Joanna Macy: “Active Hope involves identifying the outcomes we hope for and then playing an active role in bringing them about. We don’t wait until we are sure of success. We don’t limit our choices to the outcomes that seem likely. Instead, we focus on what we truly, deeply long for, and then we proceed to take determined steps in that direction.”

Michael P. Nelson: “I want us to replace ‘I hope’ with ‘I resolve to do the work’ or ‘I will be this kind of person, I will live this kind of life’ or any sort of utterance that focuses on virtue rather than on consequence. … I am suggesting … that our obligation to the future is most properly satisfied when we act rightly and virtuously, and when our motivation stands stubbornly apart from, not held hostage to, the consequences of our actions.”

David W. Orr: “Optimism has this confident look, feet up on the table. Hope is a verb with its sleeves rolled up.”

Maria Popova: “Today, the soul is in dire need of stewardship and protection from cynicism. The best defense against it is vigorous, intelligent, sincere hope – not blind optimism, because that too is a form of resignation, to believe that everything will work out just fine and we need not apply ourselves. I mean hope bolstered by critical thinking that is clear-headed in identifying what is lacking, in ourselves or the world, but then envisions ways to create it and endeavors to do that. In its passivity and resignation, cynicism is a hardening, a calcification of the soul. Hope is a stretching of its ligaments, a limber reach for something greater.”

Carl Safina: “Hope is the ability to see how things could be better. The world of human affairs has long been a shadowy place, but always backlit by the light of hope. Each person can add hope to the world. A resigned person subtracts hope. The more people strive, the more change becomes likely. Far better, then, that good people do the striving.”

Rebecca Solnit: “Hope is not about what we expect. It’s an embrace of the essential unknowability of the world. Hope is not a door but a sense that there might be a door”; “It’s the belief that what we do matters even though how and when it may matter, who and what it may impact, are not things we can know beforehand”; “It’s important to emphasize that hope is only a beginning; it’s not a substitute for action, only a basis for it.

Written by retired Colorado State University English professor and close climate change watcher SueEllen Campbell of Colorado, with permission of author and Yale Climate Connections. Link to original post:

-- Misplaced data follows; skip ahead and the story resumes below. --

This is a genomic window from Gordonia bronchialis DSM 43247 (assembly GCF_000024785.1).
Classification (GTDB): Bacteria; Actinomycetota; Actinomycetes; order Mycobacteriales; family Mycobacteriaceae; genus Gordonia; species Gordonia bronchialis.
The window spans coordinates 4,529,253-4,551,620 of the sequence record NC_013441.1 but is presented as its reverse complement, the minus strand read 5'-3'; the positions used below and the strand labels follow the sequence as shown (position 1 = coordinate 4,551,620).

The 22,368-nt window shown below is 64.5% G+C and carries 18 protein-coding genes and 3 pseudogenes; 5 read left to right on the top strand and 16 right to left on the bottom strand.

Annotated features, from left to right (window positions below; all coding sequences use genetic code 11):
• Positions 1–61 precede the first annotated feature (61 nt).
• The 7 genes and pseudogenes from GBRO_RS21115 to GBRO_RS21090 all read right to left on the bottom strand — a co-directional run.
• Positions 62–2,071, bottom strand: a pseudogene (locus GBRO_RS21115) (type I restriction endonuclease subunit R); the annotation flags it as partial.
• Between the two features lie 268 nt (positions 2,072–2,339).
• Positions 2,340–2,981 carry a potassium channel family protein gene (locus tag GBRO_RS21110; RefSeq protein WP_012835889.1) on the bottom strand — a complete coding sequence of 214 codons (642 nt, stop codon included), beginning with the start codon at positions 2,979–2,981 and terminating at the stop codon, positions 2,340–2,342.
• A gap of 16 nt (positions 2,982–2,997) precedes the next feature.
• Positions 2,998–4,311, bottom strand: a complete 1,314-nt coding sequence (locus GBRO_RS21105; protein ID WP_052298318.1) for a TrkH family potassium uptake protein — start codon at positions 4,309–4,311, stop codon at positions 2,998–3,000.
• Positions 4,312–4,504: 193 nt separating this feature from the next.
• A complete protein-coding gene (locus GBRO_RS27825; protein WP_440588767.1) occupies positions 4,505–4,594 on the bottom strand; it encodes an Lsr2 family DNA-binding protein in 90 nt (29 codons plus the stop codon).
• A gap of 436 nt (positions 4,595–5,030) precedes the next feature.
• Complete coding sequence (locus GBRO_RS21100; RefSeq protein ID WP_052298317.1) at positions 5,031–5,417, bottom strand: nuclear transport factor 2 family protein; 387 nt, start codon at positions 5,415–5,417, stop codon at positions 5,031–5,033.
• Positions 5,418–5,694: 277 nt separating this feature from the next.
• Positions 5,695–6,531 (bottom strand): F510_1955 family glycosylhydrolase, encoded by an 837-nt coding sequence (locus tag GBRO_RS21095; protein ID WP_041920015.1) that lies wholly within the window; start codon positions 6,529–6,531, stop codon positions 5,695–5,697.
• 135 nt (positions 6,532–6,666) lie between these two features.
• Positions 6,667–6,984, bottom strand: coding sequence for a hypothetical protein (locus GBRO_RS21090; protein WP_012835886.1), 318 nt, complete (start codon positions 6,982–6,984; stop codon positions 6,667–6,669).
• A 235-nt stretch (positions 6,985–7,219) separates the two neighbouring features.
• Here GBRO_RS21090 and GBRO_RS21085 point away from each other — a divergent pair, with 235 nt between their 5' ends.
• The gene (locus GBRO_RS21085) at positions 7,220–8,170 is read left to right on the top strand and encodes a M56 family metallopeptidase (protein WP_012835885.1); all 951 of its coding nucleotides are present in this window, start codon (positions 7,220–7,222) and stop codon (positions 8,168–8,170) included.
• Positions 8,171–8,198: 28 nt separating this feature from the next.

David Roberts, image from AMERICA ADAPTS

Last fall, I did something I thought I would never, ever do: I leased a brand-new car. I had been driving a used all-electric Nissan Leaf, and its 40-mile range just didn’t work for me anymore. So I leased an all-electric Chevy Bolt. Although I’m not crazy about having a car payment, I feel great about this choice; leasing an electric vehicle passed the test I use to decide which climate actions to take and which climate policies to support.

Where did I get this test? David Roberts, who writes about climate change and energy for Vox, gave it to me in his article “What genuine, no bulls**t ambition on climate change would look like.”

In this article, Roberts discusses three publications examining pathways to the 1.5°C target discussed in the Paris Climate Agreement. He finds that all the scenarios agree there are four things we absolutely must do–and do quickly–to have any reasonable chance of containing runaway climate change before its consequences become catastrophic and it threatens human societies around the world.

First, we need to dramatically increase energy efficiency. How efficient we are is measured as “energy intensity,” defined as the amount of energy required to produce a unit of GDP.  In all three scenarios, energy intensity needs to fall quickly and outpace economic growth. In one scenario, energy intensity falls by two thirds by 2050. Polices that raise efficiency standards for buildings, industries, vehicles, and appliances are all effective ways to catalyze this change. So is placing a rising price on carbon emissions.

Second, we need to dramatically increase renewable energy production. All scenarios show renewables—mostly wind and solar—rapidly becoming the dominant sources of electricity. The scenarios range from 85% renewable electricity generation by 2050 to 100% renewable electricity by 2040. Carbon pricing, renewable electricity standard laws, incentivizing renewable energy development, eliminating fossil fuel subsidies, and many other policies can speed up the shift to clean electricity generation.

Third, we need to electrify everything.This is where my all-electric Bolt comes in. All scenarios require electrification of all sectors currently running on fossil fuels.  Once our economy runs on electricity, we have the technology and the infrastructure to run it on clean energy.  Currently, the many issues related to making zero-carbon liquid fuels have not been resolved.